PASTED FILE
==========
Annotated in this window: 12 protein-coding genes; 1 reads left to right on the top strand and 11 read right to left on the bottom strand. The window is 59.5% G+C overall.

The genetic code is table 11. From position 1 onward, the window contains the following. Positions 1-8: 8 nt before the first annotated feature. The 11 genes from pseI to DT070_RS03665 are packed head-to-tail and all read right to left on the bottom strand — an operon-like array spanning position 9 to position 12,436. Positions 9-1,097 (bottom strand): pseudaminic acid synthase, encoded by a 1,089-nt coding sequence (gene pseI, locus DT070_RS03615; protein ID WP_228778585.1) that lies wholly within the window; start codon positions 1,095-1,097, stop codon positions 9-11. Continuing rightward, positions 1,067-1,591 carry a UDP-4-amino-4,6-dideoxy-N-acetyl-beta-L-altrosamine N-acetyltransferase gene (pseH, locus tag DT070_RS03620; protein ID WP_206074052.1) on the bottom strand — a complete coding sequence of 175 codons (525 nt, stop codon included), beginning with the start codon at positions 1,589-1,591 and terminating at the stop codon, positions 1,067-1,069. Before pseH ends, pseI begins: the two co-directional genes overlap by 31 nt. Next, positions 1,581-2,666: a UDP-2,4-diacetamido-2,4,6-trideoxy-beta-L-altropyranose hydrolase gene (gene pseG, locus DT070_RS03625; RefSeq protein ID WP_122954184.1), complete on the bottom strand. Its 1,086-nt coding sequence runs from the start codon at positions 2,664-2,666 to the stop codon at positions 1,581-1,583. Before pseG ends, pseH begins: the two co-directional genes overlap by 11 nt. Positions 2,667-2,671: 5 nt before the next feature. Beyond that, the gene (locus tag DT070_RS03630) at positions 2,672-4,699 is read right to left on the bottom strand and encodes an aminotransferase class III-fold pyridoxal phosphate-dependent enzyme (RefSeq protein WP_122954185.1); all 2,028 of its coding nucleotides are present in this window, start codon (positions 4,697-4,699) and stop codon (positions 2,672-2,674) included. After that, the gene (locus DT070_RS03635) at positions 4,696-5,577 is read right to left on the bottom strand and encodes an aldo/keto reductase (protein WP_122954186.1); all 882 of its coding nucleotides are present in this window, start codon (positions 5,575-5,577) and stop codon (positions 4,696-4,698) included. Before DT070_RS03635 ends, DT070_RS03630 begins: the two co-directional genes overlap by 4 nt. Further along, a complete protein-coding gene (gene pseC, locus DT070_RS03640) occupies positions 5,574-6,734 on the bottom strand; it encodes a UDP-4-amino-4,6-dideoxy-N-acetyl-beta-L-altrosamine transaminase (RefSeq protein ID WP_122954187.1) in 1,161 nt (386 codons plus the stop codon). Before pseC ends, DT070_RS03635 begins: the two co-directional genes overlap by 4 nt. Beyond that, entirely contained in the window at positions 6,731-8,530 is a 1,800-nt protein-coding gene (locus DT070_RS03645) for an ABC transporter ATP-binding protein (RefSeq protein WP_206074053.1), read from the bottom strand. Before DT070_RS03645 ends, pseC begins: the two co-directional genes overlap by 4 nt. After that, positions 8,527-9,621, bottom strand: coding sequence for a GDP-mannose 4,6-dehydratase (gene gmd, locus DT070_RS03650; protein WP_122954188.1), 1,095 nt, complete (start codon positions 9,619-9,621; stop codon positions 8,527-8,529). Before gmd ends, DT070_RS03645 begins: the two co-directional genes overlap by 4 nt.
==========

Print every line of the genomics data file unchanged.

Annotated in this window: 12 protein-coding genes; 1 reads left to right on the top strand and 11 read right to left on the bottom strand. The window is 59.5% G+C overall.

The genetic code is table 11. From position 1 onward, the window contains the following. Positions 1-8: 8 nt before the first annotated feature. The 11 genes from pseI to DT070_RS03665 are packed head-to-tail and all read right to left on the bottom strand — an operon-like array spanning position 9 to position 12,436. Positions 9-1,097 (bottom strand): pseudaminic acid synthase, encoded by a 1,089-nt coding sequence (gene pseI, locus DT070_RS03615; protein ID WP_228778585.1) that lies wholly within the window; start codon positions 1,095-1,097, stop codon positions 9-11. Continuing rightward, positions 1,067-1,591 carry a UDP-4-amino-4,6-dideoxy-N-acetyl-beta-L-altrosamine N-acetyltransferase gene (pseH, locus tag DT070_RS03620; protein ID WP_206074052.1) on the bottom strand — a complete coding sequence of 175 codons (525 nt, stop codon included), beginning with the start codon at positions 1,589-1,591 and terminating at the stop codon, positions 1,067-1,069. Before pseH ends, pseI begins: the two co-directional genes overlap by 31 nt. Next, positions 1,581-2,666: a UDP-2,4-diacetamido-2,4,6-trideoxy-beta-L-altropyranose hydrolase gene (gene pseG, locus DT070_RS03625; RefSeq protein ID WP_122954184.1), complete on the bottom strand. Its 1,086-nt coding sequence runs from the start codon at positions 2,664-2,666 to the stop codon at positions 1,581-1,583. Before pseG ends, pseH begins: the two co-directional genes overlap by 11 nt. Positions 2,667-2,671: 5 nt before the next feature. Beyond that, the gene (locus tag DT070_RS03630) at positions 2,672-4,699 is read right to left on the bottom strand and encodes an aminotransferase class III-fold pyridoxal phosphate-dependent enzyme (RefSeq protein WP_122954185.1); all 2,028 of its coding nucleotides are present in this window, start codon (positions 4,697-4,699) and stop codon (positions 2,672-2,674) included. After that, the gene (locus DT070_RS03635) at positions 4,696-5,577 is read right to left on the bottom strand and encodes an aldo/keto reductase (protein WP_122954186.1); all 882 of its coding nucleotides are present in this window, start codon (positions 5,575-5,577) and stop codon (positions 4,696-4,698) included. Before DT070_RS03635 ends, DT070_RS03630 begins: the two co-directional genes overlap by 4 nt. Further along, a complete protein-coding gene (gene pseC, locus DT070_RS03640) occupies positions 5,574-6,734 on the bottom strand; it encodes a UDP-4-amino-4,6-dideoxy-N-acetyl-beta-L-altrosamine transaminase (RefSeq protein ID WP_122954187.1) in 1,161 nt (386 codons plus the stop codon). Before pseC ends, DT070_RS03635 begins: the two co-directional genes overlap by 4 nt. Beyond that, entirely contained in the window at positions 6,731-8,530 is a 1,800-nt protein-coding gene (locus DT070_RS03645) for an ABC transporter ATP-binding protein (RefSeq protein WP_206074053.1), read from the bottom strand. Before DT070_RS03645 ends, pseC begins: the two co-directional genes overlap by 4 nt. After that, positions 8,527-9,621, bottom strand: coding sequence for a GDP-mannose 4,6-dehydratase (gene gmd, locus DT070_RS03650; protein WP_122954188.1), 1,095 nt, complete (start codon positions 9,619-9,621; stop codon positions 8,527-8,529). Before gmd ends, DT070_RS03645 begins: the two co-directional genes overlap by 4 nt.